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Webster 1913 Edition


Obscure

Ob-scure′

(ŏb-skūr′)
,
Adj.
[
Com
par.
Obscurer
(ŏb-skūr′ẽr)
;
sup
erl.
Obscurest
.]
[L.
obscurus
, orig., covered;
ob-
(see
Ob-
) + a root probably meaning, to cover; cf. L.
scutum
shield, Skr.
sku
to cover: cf. F.
obscur
. Cf.
Sky
.]
1.
Covered over, shaded, or darkened; destitute of light; imperfectly illuminated; dusky; dim.
His lamp shall be put out in
obscure
darkness.
Prov. xx. 20.
2.
Of or pertaining to darkness or night; inconspicuous to the sight; indistinctly seen; hidden; retired; remote from observation; unnoticed.
The
obscure
bird
Clamored the livelong night.
Shakespeare
The
obscure
corners of the earth.
Sir J. Davies.
3.
Not noticeable; humble; mean.
“O base and obscure vulgar.”
Shak.
“An obscure person.”
Atterbury.
4.
Not easily understood; not clear or legible; abstruse or incomprehensible;
as, an
obscure
passage or inscription
.
5.
Not clear, full, or distinct; clouded; imperfect;
as, an
obscure
view of remote objects
.
Obscure rays
(Opt.)
,
those rays which are not luminous or visible, and which in the spectrum are beyond the limits of the visible portion.
Syn. – Dark; dim; darksome; dusky; shadowy; misty; abstruse; intricate; difficult; mysterious; retired; unnoticed; unknown; humble; mean; indistinct.

Ob-scure′

,
Verb.
T.
[
imp. & p. p.
Obscured
(ŏb-skūrd′)
;
p. pr. & vb. n.
Obscuring
.]
[L.
obscurare
, fr.
obscurus
: cf. OF.
obscurer
. See
Obscure
,
Adj.
]
To render obscure; to darken; to make dim; to keep in the dark; to hide; to make less visible, intelligible, legible, glorious, beautiful, or illustrious.
They are all couched in a pit hard by Herne’s oak, with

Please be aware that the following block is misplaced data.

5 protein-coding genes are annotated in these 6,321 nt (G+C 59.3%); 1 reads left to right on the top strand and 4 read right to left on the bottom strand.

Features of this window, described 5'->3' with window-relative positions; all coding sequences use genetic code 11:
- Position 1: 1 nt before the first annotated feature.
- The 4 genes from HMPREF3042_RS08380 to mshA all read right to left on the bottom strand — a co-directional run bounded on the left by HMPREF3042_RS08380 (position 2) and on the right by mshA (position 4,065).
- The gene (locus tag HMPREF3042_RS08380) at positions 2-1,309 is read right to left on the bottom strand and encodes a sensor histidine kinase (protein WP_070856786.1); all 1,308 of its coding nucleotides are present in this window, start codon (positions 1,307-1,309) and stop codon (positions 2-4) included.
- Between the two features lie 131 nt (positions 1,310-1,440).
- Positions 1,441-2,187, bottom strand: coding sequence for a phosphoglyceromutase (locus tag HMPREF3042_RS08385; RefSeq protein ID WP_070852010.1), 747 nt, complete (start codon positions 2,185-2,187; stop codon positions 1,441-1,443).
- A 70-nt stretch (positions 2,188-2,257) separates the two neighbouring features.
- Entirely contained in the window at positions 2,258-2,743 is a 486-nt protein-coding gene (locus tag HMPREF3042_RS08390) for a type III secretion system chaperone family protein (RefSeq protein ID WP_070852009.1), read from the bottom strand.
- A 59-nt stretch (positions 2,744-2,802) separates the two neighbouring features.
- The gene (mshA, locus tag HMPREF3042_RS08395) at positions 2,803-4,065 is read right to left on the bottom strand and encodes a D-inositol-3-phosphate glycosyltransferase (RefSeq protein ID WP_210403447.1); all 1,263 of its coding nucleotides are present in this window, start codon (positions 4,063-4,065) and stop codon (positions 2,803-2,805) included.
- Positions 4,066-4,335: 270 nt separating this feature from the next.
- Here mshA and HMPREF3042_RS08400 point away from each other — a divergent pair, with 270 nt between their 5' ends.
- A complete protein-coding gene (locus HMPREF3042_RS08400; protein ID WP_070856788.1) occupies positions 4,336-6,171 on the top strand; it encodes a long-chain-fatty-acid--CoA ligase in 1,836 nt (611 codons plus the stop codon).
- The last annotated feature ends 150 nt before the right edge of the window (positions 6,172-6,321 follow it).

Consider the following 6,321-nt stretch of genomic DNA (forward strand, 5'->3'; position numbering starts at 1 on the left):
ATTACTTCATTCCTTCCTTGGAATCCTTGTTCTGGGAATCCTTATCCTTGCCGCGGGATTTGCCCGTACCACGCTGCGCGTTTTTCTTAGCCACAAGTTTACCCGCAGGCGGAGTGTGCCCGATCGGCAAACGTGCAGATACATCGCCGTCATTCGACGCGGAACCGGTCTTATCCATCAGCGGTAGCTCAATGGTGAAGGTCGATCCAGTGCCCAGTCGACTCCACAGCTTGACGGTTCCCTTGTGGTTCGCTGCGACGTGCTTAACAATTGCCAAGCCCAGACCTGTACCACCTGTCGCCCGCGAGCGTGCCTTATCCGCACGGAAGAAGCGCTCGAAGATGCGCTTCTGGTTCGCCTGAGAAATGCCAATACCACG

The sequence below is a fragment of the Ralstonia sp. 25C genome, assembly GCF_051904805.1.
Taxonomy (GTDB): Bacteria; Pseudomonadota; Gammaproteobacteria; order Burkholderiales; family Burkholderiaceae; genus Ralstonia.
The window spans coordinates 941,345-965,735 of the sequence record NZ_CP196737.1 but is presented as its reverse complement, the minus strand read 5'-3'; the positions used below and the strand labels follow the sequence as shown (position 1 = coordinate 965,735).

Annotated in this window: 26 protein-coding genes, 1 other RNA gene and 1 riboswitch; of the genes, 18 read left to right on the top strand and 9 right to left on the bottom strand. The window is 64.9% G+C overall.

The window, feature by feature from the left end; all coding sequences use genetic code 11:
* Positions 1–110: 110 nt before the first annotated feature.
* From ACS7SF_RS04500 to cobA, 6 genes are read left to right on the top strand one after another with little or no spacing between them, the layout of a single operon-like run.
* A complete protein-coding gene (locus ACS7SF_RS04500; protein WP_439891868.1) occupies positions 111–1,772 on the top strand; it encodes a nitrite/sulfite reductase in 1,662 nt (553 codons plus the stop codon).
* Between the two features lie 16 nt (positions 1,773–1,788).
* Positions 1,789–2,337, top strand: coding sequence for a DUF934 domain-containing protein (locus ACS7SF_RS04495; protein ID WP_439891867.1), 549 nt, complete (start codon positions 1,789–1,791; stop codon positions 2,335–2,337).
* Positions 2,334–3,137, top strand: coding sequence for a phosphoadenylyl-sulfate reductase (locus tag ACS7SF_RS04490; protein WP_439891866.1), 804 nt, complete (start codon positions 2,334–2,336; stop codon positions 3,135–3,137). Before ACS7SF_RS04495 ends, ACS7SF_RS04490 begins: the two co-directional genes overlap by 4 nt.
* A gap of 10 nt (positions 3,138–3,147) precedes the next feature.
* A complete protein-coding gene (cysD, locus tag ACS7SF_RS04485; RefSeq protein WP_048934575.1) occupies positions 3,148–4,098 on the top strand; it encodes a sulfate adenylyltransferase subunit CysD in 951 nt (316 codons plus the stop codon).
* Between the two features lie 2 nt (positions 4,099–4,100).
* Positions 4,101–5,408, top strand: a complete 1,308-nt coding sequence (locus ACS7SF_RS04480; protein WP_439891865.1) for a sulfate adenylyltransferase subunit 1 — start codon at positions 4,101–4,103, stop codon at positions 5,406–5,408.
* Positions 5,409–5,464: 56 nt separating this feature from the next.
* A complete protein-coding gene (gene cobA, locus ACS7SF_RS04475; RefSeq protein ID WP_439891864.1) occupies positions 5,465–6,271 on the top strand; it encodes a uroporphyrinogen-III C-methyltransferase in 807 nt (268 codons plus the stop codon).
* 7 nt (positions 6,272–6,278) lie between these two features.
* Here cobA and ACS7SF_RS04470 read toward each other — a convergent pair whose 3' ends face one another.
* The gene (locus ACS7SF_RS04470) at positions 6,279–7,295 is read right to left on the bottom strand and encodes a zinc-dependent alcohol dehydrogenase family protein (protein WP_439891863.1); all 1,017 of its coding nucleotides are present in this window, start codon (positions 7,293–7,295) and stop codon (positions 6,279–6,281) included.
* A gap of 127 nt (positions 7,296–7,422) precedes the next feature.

obscured
lights.
Shakespeare
Why, 't is an office of discovery, love,
And I should be
obscured
.
Shakespeare
There is scarce any duty which has been so
obscured
by the writings of learned men as this.
Wake.
And seest not sin
obscures
thy godlike frame?
Dryden.

Ob-scure′

(ŏb-skūr′)
,
Verb.
I.
To conceal one's self; to hide; to keep dark.
[Obs.]
How! There's bad news.
I must
obscure
, and hear it.
Beau. & Fl.

Ob-scure′

,
Noun.
Obscurity.
[Obs.]
Milton.

Webster 1828 Edition


Obscure

OBSCU'RE

,
Adj.
[L. obscurus.]
1.
Dark; destitute of light.
Whoso curseth his father or mother, his lamp shall be put out in obscure darkness. Prov. 20.
2.
Living in darkness; as the obscure bird.
3.
Not easily understood; not obviously intelligible; abstruse; as an obscure passage in a writing.
4.
Not much known or observed; retired; remote from observation; as an obscure retreat.
5.
Not noted; unknown; unnoticed; humble; mean; as an obscure person; a person of obscure birth.
6.
Not easily legible; as an obscure inscription.
7.
Not clear, full or distinct; imperfect; as an obscure view of remote objects.

OBSCU'RE

,
Verb.
T.
[L. obscuro.]
1.
To darken; to make dark. The shadow of the earth obscures the moon, and the body of the moon obscures the sun, in an eclipse.
2.
To cloud; to make partially dark. Thick clouds obscure the day.
3.
To hide from the view; as, clouds obscure the sun.
4.
To make less visible.
Why, 'tis an office of discovery, love, and I should be obscured.